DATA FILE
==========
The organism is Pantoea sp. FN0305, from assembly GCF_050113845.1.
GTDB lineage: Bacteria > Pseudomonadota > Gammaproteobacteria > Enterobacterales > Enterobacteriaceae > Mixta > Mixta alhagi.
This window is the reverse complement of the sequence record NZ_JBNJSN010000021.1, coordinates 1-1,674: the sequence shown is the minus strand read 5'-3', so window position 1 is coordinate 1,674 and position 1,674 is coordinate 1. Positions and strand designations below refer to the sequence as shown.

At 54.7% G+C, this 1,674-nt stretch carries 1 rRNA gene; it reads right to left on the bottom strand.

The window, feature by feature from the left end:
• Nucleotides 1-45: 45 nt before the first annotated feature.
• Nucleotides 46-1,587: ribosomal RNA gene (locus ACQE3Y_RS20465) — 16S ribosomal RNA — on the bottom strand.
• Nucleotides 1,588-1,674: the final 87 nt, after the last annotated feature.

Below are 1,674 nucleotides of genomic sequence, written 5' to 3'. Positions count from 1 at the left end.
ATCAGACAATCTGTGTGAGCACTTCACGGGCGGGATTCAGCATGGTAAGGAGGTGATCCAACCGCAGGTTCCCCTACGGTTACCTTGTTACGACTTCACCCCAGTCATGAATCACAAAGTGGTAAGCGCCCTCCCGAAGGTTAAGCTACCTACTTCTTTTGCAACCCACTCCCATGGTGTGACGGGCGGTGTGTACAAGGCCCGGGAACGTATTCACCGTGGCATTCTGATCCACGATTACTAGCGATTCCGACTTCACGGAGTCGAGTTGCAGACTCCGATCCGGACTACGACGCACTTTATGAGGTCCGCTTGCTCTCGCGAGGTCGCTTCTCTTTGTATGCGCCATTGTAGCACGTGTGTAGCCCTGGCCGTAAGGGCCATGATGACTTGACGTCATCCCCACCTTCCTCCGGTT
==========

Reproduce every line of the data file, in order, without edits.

The organism is Pantoea sp. FN0305, from assembly GCF_050113845.1.
GTDB lineage: Bacteria > Pseudomonadota > Gammaproteobacteria > Enterobacterales > Enterobacteriaceae > Mixta > Mixta alhagi.
This window is the reverse complement of the sequence record NZ_JBNJSN010000021.1, coordinates 1-1,674: the sequence shown is the minus strand read 5'-3', so window position 1 is coordinate 1,674 and position 1,674 is coordinate 1. Positions and strand designations below refer to the sequence as shown.

At 54.7% G+C, this 1,674-nt stretch carries 1 rRNA gene; it reads right to left on the bottom strand.

The window, feature by feature from the left end:
• Nucleotides 1-45: 45 nt before the first annotated feature.
• Nucleotides 46-1,587: ribosomal RNA gene (locus ACQE3Y_RS20465) — 16S ribosomal RNA — on the bottom strand.
• Nucleotides 1,588-1,674: the final 87 nt, after the last annotated feature.

Below are 1,674 nucleotides of genomic sequence, written 5' to 3'. Positions count from 1 at the left end.
ATCAGACAATCTGTGTGAGCACTTCACGGGCGGGATTCAGCATGGTAAGGAGGTGATCCAACCGCAGGTTCCCCTACGGTTACCTTGTTACGACTTCACCCCAGTCATGAATCACAAAGTGGTAAGCGCCCTCCCGAAGGTTAAGCTACCTACTTCTTTTGCAACCCACTCCCATGGTGTGACGGGCGGTGTGTACAAGGCCCGGGAACGTATTCACCGTGGCATTCTGATCCACGATTACTAGCGATTCCGACTTCACGGAGTCGAGTTGCAGACTCCGATCCGGACTACGACGCACTTTATGAGGTCCGCTTGCTCTCGCGAGGTCGCTTCTCTTTGTATGCGCCATTGTAGCACGTGTGTAGCCCTGGCCGTAAGGGCCATGATGACTTGACGTCATCCCCACCTTCCTCCGGTT